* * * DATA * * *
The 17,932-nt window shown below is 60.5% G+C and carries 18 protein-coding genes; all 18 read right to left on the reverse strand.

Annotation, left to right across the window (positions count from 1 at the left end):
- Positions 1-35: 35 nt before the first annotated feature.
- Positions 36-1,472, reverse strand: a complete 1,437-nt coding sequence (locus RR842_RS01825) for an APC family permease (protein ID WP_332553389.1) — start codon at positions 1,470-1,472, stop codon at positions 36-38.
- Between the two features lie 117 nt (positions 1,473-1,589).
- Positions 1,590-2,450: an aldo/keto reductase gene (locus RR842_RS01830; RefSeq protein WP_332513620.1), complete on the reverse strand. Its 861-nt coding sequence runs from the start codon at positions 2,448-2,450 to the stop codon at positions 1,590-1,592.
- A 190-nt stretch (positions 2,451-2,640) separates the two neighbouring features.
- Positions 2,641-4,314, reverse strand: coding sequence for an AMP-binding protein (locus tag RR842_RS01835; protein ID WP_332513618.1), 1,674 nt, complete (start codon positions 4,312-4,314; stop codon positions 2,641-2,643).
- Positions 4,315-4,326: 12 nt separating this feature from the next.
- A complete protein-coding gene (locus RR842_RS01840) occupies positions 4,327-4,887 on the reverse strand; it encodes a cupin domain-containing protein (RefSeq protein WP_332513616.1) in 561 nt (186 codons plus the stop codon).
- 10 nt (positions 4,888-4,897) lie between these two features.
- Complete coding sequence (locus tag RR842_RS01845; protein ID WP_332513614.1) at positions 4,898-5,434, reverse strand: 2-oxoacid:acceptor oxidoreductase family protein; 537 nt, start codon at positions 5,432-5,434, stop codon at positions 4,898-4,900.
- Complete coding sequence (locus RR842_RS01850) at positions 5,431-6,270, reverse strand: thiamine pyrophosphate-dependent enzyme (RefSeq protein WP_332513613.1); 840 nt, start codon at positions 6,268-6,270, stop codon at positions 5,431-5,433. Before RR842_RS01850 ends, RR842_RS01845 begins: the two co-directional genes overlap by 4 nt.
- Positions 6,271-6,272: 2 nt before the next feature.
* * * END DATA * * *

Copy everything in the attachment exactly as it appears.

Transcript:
The 17,932-nt window shown below is 60.5% G+C and carries 18 protein-coding genes; all 18 read right to left on the reverse strand.

Annotation, left to right across the window (positions count from 1 at the left end):
- Positions 1-35: 35 nt before the first annotated feature.
- Positions 36-1,472, reverse strand: a complete 1,437-nt coding sequence (locus RR842_RS01825) for an APC family permease (protein ID WP_332553389.1) — start codon at positions 1,470-1,472, stop codon at positions 36-38.
- Between the two features lie 117 nt (positions 1,473-1,589).
- Positions 1,590-2,450: an aldo/keto reductase gene (locus RR842_RS01830; RefSeq protein WP_332513620.1), complete on the reverse strand. Its 861-nt coding sequence runs from the start codon at positions 2,448-2,450 to the stop codon at positions 1,590-1,592.
- A 190-nt stretch (positions 2,451-2,640) separates the two neighbouring features.
- Positions 2,641-4,314, reverse strand: coding sequence for an AMP-binding protein (locus tag RR842_RS01835; protein ID WP_332513618.1), 1,674 nt, complete (start codon positions 4,312-4,314; stop codon positions 2,641-2,643).
- Positions 4,315-4,326: 12 nt separating this feature from the next.
- A complete protein-coding gene (locus RR842_RS01840) occupies positions 4,327-4,887 on the reverse strand; it encodes a cupin domain-containing protein (RefSeq protein WP_332513616.1) in 561 nt (186 codons plus the stop codon).
- 10 nt (positions 4,888-4,897) lie between these two features.
- Complete coding sequence (locus tag RR842_RS01845; protein ID WP_332513614.1) at positions 4,898-5,434, reverse strand: 2-oxoacid:acceptor oxidoreductase family protein; 537 nt, start codon at positions 5,432-5,434, stop codon at positions 4,898-4,900.
- Complete coding sequence (locus RR842_RS01850) at positions 5,431-6,270, reverse strand: thiamine pyrophosphate-dependent enzyme (RefSeq protein WP_332513613.1); 840 nt, start codon at positions 6,268-6,270, stop codon at positions 5,431-5,433. Before RR842_RS01850 ends, RR842_RS01845 begins: the two co-directional genes overlap by 4 nt.
- Positions 6,271-6,272: 2 nt before the next feature.